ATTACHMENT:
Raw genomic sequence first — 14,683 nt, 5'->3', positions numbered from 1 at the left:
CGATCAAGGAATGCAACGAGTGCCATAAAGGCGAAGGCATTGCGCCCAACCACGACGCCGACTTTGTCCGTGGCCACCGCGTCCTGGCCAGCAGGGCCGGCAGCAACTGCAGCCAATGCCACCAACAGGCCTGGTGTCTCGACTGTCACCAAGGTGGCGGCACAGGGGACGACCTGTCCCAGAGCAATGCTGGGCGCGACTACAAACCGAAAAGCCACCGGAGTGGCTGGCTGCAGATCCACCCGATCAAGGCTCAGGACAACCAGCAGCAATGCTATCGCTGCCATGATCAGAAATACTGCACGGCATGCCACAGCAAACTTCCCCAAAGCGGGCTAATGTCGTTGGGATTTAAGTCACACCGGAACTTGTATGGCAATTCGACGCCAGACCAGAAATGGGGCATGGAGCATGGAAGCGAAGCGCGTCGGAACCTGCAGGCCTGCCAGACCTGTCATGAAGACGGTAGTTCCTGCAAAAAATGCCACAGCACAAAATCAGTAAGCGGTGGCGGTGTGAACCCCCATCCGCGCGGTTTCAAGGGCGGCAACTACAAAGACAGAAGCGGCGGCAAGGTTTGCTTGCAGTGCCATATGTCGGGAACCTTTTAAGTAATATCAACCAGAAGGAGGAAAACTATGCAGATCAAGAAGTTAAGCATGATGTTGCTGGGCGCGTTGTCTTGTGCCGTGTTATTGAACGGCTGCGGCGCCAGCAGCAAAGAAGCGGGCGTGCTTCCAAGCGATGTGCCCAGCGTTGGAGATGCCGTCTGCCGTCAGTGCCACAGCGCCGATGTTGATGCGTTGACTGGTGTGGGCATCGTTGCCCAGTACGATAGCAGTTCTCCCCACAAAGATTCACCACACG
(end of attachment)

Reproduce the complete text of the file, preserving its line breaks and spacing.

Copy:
Raw genomic sequence first — 14,683 nt, 5'->3', positions numbered from 1 at the left:
CGATCAAGGAATGCAACGAGTGCCATAAAGGCGAAGGCATTGCGCCCAACCACGACGCCGACTTTGTCCGTGGCCACCGCGTCCTGGCCAGCAGGGCCGGCAGCAACTGCAGCCAATGCCACCAACAGGCCTGGTGTCTCGACTGTCACCAAGGTGGCGGCACAGGGGACGACCTGTCCCAGAGCAATGCTGGGCGCGACTACAAACCGAAAAGCCACCGGAGTGGCTGGCTGCAGATCCACCCGATCAAGGCTCAGGACAACCAGCAGCAATGCTATCGCTGCCATGATCAGAAATACTGCACGGCATGCCACAGCAAACTTCCCCAAAGCGGGCTAATGTCGTTGGGATTTAAGTCACACCGGAACTTGTATGGCAATTCGACGCCAGACCAGAAATGGGGCATGGAGCATGGAAGCGAAGCGCGTCGGAACCTGCAGGCCTGCCAGACCTGTCATGAAGACGGTAGTTCCTGCAAAAAATGCCACAGCACAAAATCAGTAAGCGGTGGCGGTGTGAACCCCCATCCGCGCGGTTTCAAGGGCGGCAACTACAAAGACAGAAGCGGCGGCAAGGTTTGCTTGCAGTGCCATATGTCGGGAACCTTTTAAGTAATATCAACCAGAAGGAGGAAAACTATGCAGATCAAGAAGTTAAGCATGATGTTGCTGGGCGCGTTGTCTTGTGCCGTGTTATTGAACGGCTGCGGCGCCAGCAGCAAAGAAGCGGGCGTGCTTCCAAGCGATGTGCCCAGCGTTGGAGATGCCGTCTGCCGTCAGTGCCACAGCGCCGATGTTGATGCGTTGACTGGTGTGGGCATCGTTGCCCAGTACGATAGCAGTTCTCCCCACAAAGATTCACCACACG